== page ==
It’s hard to condense everything that makes up Liz Suburbia’s Sacred Heart into a short review. On the surface it’s a love letter to grungy garage punk-rock and the frenetic energy of small town youth. It’s also about faith, alienation, longing, fear, family, fanaticism, sex, murder, self-doubt, and monsters of both the fantastical and all-too real variety.
Surly and pragmatic Ben Schiller is growing up in the literal teenage wasteland of Alexandria.What at first glance appears to be an unremarkable if ramshackle American town is in fact home to a host of dark secrets, perhaps the most troubling being the mystery of why no one seems to be older than 18.
|Recommended by Marie Anello||Monday, October 19th, 2015||No Comments »|
Itching to read a dark and insightful novel that gives a bird’s eye view of how incredibly messed up we humans can be sometimes? Then you’ll enjoy Matt Haig’s The Humans, a novel chock full of delightful black humor and important observations about human civilization.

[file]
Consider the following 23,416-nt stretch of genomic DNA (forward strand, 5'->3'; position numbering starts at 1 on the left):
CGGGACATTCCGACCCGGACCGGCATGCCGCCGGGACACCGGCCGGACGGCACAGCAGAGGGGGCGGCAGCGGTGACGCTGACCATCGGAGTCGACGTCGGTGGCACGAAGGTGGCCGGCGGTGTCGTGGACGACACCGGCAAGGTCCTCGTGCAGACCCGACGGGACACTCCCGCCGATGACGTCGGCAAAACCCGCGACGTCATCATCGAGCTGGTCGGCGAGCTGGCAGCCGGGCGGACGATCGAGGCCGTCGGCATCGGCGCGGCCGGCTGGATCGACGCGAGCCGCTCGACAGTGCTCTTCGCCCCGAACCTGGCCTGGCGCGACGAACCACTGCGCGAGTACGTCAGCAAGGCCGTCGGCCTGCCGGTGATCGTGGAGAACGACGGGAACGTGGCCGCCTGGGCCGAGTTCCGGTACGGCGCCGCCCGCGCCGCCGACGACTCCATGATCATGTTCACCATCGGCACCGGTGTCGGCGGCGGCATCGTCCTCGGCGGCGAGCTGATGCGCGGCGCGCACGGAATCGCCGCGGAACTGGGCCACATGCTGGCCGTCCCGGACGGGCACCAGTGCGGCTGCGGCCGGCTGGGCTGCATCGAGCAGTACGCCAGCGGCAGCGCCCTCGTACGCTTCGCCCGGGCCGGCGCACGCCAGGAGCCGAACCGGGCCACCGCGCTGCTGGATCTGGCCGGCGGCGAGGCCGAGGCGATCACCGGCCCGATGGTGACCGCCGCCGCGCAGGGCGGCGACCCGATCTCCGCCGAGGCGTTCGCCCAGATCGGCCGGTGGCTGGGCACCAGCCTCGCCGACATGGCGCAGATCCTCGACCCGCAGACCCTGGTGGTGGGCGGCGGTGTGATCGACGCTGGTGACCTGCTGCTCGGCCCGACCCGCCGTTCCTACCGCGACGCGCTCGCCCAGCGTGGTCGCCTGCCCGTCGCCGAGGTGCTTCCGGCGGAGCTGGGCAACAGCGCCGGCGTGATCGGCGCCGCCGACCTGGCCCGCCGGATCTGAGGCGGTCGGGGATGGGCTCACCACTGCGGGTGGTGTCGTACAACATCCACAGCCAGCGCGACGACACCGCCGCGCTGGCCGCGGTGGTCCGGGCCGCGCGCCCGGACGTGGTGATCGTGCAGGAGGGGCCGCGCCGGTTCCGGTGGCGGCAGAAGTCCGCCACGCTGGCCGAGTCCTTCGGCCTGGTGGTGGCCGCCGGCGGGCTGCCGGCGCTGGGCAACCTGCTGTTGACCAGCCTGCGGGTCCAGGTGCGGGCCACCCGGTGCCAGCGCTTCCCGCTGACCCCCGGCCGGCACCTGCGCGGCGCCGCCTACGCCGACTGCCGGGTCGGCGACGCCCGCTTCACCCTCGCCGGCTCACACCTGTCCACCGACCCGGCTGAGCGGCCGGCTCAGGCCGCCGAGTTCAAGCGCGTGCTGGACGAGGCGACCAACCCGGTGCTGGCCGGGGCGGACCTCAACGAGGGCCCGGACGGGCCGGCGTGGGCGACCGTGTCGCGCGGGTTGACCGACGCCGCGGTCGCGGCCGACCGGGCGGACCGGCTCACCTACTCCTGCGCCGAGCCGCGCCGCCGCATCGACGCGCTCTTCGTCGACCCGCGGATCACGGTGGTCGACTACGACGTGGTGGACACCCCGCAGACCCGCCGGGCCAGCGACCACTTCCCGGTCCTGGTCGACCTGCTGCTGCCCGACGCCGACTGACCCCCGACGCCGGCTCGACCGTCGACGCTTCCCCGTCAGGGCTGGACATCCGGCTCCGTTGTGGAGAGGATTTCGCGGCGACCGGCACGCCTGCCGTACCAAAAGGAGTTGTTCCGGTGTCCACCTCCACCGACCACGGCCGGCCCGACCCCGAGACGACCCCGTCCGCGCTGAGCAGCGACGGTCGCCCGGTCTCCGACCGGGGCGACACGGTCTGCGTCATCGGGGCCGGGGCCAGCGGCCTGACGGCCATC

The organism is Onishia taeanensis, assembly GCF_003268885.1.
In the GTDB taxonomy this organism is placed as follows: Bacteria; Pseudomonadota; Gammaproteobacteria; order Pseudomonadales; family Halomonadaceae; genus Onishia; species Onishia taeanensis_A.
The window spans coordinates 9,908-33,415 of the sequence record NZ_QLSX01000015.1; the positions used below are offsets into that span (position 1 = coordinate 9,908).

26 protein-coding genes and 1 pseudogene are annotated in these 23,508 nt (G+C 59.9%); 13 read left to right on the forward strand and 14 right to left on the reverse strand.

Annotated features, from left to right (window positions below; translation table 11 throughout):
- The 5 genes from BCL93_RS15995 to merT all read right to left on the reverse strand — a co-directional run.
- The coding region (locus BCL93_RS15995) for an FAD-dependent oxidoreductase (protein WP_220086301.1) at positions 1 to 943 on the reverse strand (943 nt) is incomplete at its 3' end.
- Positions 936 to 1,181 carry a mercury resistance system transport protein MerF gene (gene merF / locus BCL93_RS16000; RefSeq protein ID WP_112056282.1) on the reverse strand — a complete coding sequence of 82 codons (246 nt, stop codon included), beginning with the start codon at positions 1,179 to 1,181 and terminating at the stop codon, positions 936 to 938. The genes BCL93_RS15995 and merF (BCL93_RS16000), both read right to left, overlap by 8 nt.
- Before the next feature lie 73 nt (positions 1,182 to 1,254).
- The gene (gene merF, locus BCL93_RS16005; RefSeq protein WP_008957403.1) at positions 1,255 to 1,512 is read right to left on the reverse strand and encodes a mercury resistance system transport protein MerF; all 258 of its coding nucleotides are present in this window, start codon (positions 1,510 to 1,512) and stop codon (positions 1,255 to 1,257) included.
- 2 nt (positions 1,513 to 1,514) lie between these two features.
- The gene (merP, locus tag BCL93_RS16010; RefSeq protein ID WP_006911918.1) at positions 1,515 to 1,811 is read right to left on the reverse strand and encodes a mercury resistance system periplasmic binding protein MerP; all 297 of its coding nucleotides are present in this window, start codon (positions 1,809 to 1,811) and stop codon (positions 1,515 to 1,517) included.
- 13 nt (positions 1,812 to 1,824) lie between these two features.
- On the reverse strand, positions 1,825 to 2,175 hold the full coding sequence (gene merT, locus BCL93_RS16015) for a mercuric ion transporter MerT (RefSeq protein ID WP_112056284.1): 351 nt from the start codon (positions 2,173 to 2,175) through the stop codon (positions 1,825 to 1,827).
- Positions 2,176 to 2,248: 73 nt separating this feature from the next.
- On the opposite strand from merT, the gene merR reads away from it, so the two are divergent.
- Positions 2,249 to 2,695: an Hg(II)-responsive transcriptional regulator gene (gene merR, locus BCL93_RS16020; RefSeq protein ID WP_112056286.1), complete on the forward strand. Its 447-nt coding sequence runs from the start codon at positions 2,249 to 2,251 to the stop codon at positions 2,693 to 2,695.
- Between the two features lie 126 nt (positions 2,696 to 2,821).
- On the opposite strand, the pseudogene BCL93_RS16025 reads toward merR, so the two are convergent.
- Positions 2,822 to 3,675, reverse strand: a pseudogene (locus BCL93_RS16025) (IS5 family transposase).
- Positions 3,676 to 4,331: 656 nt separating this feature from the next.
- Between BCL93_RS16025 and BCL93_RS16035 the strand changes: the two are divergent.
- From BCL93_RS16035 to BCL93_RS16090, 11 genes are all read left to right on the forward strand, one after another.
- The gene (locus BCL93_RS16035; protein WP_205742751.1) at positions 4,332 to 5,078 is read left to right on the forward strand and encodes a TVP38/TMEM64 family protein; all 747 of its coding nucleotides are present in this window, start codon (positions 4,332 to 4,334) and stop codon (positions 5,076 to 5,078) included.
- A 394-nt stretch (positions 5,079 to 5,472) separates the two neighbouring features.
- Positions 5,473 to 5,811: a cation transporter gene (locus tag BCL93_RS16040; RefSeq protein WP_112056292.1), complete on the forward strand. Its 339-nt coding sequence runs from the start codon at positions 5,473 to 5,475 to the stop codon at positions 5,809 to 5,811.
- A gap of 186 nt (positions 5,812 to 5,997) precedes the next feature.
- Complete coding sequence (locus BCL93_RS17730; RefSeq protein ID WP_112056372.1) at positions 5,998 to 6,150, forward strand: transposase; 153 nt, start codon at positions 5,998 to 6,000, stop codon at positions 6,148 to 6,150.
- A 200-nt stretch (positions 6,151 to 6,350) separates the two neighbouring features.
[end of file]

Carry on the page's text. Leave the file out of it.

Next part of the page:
The narrator of the novel is an alien who is assigned to observe humanity with the help of his partner, a Cambridge University math professor named Andrew Martin. At first the alien is disgusted at humanity’s antics, such as our tendency to go to war over any little thing and our propensity for murdering our own kind.
|Recommended by Amanda Ferris||Friday, February 21st, 2014||No Comments »|